In the Mandelbrot set, all points of the main carodioid are asymptotic (that is, the iterations of c^2 + c approach a constant). In contrast, it seems that all bulbs have a periodicity greater than 1, that is, the iterations settle into a cycle with a certain period.

There are several questions to be asked here:

  1. Is it the case that the largest bulb off any bulb has a periodicity that is double the periodicity of its parent bulb. For instance, see:

Mandelbrot set (left) with zoomed in area (right), periods of bulbs written on in blue

All bulbs that I've tried this with, this seems to be the case. Any proof or reason would be welcome.

  1. It appears that the second largest bulb has a periodicity that is triple that of its parent bulb - see below.

enter image description here

Similarly, I had conjectured that for any n, the nth largest bulb has a periodicity that is n+1 times larger than its parent bulb. (this is not counting the negative unreal half of the Mandelbrot set, as it is a symmetrical to the positive unreal half) However, I soon realised that there were two different period 5 bulbs off the main cardioid, of different sizes:

enter image description here

enter image description here

Similarly, there were two bulbs of period 10 off the '2' bulb, and two bulbs of period 15 off the '3' bulb. Any thoughts? What makes a number, like 5, get more bulbs of different sizes?

  • $\begingroup$ First google hit: math.stackexchange.com/questions/419983/…. Also, you should really ask a specific question, rather than several. $\endgroup$ Jul 5, 2017 at 4:07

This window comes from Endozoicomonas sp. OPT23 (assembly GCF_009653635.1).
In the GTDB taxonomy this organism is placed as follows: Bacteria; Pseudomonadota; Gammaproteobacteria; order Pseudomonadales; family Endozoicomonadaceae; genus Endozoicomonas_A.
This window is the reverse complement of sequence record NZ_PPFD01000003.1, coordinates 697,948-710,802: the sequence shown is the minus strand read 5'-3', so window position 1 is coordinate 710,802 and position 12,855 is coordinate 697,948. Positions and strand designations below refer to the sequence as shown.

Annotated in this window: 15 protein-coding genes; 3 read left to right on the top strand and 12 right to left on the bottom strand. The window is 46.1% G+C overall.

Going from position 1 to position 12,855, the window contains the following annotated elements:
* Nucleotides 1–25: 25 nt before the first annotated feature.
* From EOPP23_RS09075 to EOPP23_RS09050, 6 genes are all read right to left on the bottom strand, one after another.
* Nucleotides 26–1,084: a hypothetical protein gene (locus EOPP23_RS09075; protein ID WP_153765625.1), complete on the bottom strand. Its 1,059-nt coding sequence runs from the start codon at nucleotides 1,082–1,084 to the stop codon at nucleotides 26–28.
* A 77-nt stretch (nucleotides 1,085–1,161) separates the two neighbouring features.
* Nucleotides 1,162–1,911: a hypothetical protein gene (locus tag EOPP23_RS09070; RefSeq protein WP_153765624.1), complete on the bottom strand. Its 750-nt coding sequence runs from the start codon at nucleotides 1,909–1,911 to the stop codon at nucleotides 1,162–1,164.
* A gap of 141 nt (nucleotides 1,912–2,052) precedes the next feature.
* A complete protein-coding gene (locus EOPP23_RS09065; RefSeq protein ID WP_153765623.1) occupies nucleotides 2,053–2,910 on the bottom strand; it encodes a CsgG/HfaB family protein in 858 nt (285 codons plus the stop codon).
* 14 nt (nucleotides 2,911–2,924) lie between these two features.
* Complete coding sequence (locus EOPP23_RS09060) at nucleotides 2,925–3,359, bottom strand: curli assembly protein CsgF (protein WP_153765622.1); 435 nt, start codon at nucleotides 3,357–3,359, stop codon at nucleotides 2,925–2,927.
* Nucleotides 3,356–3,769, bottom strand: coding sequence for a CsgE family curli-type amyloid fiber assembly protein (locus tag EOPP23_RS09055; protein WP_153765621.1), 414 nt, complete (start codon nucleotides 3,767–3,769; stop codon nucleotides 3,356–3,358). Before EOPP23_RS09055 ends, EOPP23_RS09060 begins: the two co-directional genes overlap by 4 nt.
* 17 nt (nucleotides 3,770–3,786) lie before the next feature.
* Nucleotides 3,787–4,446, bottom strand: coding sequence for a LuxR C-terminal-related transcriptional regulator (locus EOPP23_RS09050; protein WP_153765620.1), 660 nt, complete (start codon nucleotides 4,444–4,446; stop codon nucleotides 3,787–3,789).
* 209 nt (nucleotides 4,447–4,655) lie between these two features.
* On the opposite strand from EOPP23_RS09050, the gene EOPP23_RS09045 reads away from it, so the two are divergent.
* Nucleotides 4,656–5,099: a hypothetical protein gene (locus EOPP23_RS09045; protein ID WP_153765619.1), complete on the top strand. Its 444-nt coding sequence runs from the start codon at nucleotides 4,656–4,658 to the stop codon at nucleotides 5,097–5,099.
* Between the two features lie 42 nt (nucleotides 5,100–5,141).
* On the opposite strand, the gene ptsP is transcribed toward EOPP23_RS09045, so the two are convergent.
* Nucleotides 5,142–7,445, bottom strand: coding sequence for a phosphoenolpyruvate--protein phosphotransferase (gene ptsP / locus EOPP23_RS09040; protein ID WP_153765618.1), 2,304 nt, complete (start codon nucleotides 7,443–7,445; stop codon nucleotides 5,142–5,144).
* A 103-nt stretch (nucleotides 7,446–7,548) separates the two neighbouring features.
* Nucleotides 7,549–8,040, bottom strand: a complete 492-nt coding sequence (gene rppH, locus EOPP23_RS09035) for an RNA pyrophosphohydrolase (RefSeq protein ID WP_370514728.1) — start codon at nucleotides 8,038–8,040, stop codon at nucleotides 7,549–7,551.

• $\begingroup$ math.stackexchange.com/questions/2347952/… I answered one of the questions here $\endgroup$
    – Claude
    Jul 6, 2017 at 2:42
  • $\begingroup$ Reasoned mathematical arguments need definitions to proceed. How do you define the periodicity or size of a "bulb"? $\endgroup$
    – hardmath
    Jul 6, 2017 at 4:41
  • $\begingroup$ @hardmath. Good question. I would define a 'bulb' as a part of the Mandelbrot set which is connected to the rest of the set through only one point. 'periodicity': as the number of iterations approaches infinity, how many iterations go by between getting two numbers which are, say, less than 10^-10 magnitude apart from each other. 'size': area $\endgroup$ Jul 7, 2017 at 2:24

1 Answer 1


Mu-ency's enumeration of features page states:

There is one secondary continental mu-atom for each rational number between 0 and 1. The secondary continental mu-atoms of period n correspond to the rational numbers with n in the denominator. Because of this, the number of secondary continental mu-atoms is equal to Euler's Totient function:

$$\phi(n) = n - \sum_{f:\gcd(n,f)=1}1$$

That is, take n and subtract 1 for every number that is relatively prime to n. This sequence is Sloane's sequence A0010. It starts:

0, 1, 2, 2, 4, 2, 6, 4, 6, 4, 10, 4, 12, 6, 8, 8, 16, 6, 18, 8, 12, 10, 22, 8, 20, 12, 18, 12, 28, 8, 30, ...

Because of period scaling, each mu-atom has children that have the same distribution as the secondary continental mu-atoms, but with scaled-up periods. [...]

The encyclopedia pages have many references to further properties that might be of interest.


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